Are you a small business owner with a dream, a dream as big as West Hollywood?
If so, chances are you can relate to one of the entrepreneurs in our “The fans meet the hustle” video series Suni Reid, the founder of Auntie’s Coffee, says they want to cultivate community, nurture the culture of African Americans, and create a space for queer people to come together. But that’s not all Suni wants to achieve.
“My goals with the company are to have a physical store in West Hollywood,” they say.
It’s a big dream, but not impossible. The key is to have a solid plan, and naturally that means understanding and anticipating other potential taxes and financial commitments for small businesses.
Watch Suni’s episode of “Hobby Meets Hustle,” then come back here to learn more about how a good tax approach helps small business dreams come true.
An Inside Look at the Small Business Tax
From income and expenses to sales tax and small business tax rate, Suni has a lot on her plate. Fortunately, even though they are one founder, Suni doesn’t have to tackle the dream alone. In “Hobby Meets Hustle,” the three experts, Niki Reynolds, Brittney Castro, and Ashley Covarrubias, help Suni review his top business challenges and share tax tips and strategies to help overcome these obstacles.
This is what Suni learns, and what you you can learn from them:
To fulfill her dream of turning Auntie’s Coffee into a brick-and-mortar outlet, Suni says they need to address three main things:
At the time of filming, Auntie’s Coffee operated through a series of pop-up shops. In order to have a permanent location in West Hollywood, Suni will need to purchase or lease a physical store, which means they may be responsible for paying different taxes or state and local small business licenses. She’ll also need to think about the additional costs of a physical space, including furniture, regular cleaning, permanent equipment, and more.
“The most pressing challenge I face is burnout,” says Suni. “Being a single founder, I find myself having to put on a lot of different hats.”
Many small business owners are in the same boat, and to get past burnout, Suni will likely need to hire one or more team members to help lighten the load. In most cases, that means paying wages and taxes on those wages, including Medicare and Social Security. However, this can also create a tax deduction or two, depending on how Suni hires and pays its employees.
“We keep inventory,” Suni says, “but when we have big events, keeping inventory levels to meet that demand has been really challenging.”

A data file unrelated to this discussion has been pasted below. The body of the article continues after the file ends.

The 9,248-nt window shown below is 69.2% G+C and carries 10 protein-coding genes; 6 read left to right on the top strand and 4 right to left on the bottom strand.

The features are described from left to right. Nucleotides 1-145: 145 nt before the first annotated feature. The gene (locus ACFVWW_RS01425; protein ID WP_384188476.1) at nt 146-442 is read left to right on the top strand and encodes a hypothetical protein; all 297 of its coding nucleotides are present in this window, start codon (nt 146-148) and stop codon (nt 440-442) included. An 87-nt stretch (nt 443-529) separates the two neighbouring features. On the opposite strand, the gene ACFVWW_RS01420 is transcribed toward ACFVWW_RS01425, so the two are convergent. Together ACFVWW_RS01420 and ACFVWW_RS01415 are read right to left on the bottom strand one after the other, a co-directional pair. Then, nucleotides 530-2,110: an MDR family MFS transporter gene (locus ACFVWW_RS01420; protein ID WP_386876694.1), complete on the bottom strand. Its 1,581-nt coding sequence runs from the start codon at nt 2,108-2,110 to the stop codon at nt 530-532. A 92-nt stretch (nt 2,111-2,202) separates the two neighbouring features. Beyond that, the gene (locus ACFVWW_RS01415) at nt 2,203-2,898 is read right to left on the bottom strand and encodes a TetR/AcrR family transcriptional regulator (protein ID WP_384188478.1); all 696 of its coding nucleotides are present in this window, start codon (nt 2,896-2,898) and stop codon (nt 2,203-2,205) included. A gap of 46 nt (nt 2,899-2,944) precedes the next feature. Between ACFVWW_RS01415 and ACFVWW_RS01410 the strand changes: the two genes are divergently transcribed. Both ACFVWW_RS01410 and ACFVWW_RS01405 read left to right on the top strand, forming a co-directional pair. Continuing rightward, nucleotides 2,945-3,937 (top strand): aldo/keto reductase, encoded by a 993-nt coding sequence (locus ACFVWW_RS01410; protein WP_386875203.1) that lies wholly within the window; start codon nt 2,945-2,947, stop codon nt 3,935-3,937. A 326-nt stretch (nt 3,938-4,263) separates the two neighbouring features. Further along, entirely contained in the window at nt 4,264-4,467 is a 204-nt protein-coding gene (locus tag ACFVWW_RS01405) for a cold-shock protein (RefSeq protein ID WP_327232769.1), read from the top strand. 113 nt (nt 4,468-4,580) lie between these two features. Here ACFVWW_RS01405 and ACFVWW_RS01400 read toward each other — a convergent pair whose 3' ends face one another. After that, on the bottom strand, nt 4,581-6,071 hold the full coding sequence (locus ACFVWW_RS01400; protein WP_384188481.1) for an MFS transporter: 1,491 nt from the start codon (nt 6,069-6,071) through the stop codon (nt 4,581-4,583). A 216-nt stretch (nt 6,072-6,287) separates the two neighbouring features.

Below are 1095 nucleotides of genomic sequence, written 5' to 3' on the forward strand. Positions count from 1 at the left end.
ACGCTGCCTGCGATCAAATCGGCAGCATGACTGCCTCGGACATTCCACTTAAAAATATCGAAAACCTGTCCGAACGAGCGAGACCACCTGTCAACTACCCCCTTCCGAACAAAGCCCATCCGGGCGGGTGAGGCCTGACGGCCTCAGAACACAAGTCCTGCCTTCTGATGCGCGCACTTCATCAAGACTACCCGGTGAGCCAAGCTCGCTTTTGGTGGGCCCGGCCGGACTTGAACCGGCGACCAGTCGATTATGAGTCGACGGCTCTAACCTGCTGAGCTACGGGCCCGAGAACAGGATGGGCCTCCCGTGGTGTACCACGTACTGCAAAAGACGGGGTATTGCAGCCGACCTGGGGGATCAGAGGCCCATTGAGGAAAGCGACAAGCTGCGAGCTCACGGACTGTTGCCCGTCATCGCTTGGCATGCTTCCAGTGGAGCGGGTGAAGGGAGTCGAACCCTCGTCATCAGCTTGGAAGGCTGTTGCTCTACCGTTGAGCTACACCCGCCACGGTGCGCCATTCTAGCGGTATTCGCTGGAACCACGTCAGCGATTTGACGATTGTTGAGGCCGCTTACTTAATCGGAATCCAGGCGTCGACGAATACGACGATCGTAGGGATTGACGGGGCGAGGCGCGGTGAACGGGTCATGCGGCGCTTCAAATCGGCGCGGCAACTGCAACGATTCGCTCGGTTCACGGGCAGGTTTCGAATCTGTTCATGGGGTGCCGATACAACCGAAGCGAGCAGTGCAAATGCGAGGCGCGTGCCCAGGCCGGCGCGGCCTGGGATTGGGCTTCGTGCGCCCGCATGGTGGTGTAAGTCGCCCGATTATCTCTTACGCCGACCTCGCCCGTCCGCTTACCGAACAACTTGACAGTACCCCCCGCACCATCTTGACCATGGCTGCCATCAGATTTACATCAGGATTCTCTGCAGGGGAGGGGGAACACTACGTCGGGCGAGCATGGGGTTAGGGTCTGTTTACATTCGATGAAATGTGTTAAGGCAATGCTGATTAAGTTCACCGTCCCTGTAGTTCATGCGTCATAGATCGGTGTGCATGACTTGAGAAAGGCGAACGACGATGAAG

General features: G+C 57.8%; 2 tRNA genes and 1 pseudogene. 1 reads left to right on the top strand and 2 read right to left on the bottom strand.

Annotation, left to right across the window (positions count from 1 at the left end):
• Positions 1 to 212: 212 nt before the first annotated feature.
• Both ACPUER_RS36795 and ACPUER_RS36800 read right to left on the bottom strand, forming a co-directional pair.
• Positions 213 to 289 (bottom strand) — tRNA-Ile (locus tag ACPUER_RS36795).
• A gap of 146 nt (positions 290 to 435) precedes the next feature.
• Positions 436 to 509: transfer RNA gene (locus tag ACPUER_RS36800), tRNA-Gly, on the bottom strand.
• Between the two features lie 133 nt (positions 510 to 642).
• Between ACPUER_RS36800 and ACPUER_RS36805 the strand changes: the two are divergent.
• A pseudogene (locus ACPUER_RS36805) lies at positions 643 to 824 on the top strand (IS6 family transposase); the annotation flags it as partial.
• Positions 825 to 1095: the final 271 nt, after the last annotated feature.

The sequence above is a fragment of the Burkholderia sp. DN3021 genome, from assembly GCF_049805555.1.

In order to become a physical business, Suni will need to have more inventory on hand. Of course, purchasing/manufacturing and storing inventory represents a significant business expense. Although not a tax deduction, inventory can reduce taxable income.
Tips for Small Business Owners
Suni has big dreams for her small business. Our “Hobby Meets Hustle” experts have plenty of tips to help them—and you—see actual business income, navigate tax rules, and more:
Suni uses a business structure called an LLC, a limited liability company. Niki points out that this is a particularly smart move. “I want to congratulate you on taking that step to protect yourself from liability,” she tells Suni. An LLC helps protect people like Suni from debt incurred by their business.
This corporate structure also comes with some unique rules. For example, as Niki points out, Suni has an annual tax filing fee because it is registered as an LLC in California; They must also file every year, regardless of whether their business generates any income.
It is important to know that LLCs like Auntie’s Coffee do not pay taxes on their profits directly. Instead, the profits are passed on to the owners, who then pay income tax within their individual tax bracket. That means LLCs generally avoid what some call the “double taxation” trap, which occurs when both a business and its owner are taxed.
Ashley tells Suni that there is more than one way to have her mark in a physical location. As Ashley points out, partnerships with other small businesses—in this case, brick-and-mortar coffee shops that would roast and sell Auntie’s Coffee brand beans—can be win-win. That’s not just for revenue, expense, and tax purposes, but also for brand awareness, customer engagement, and more.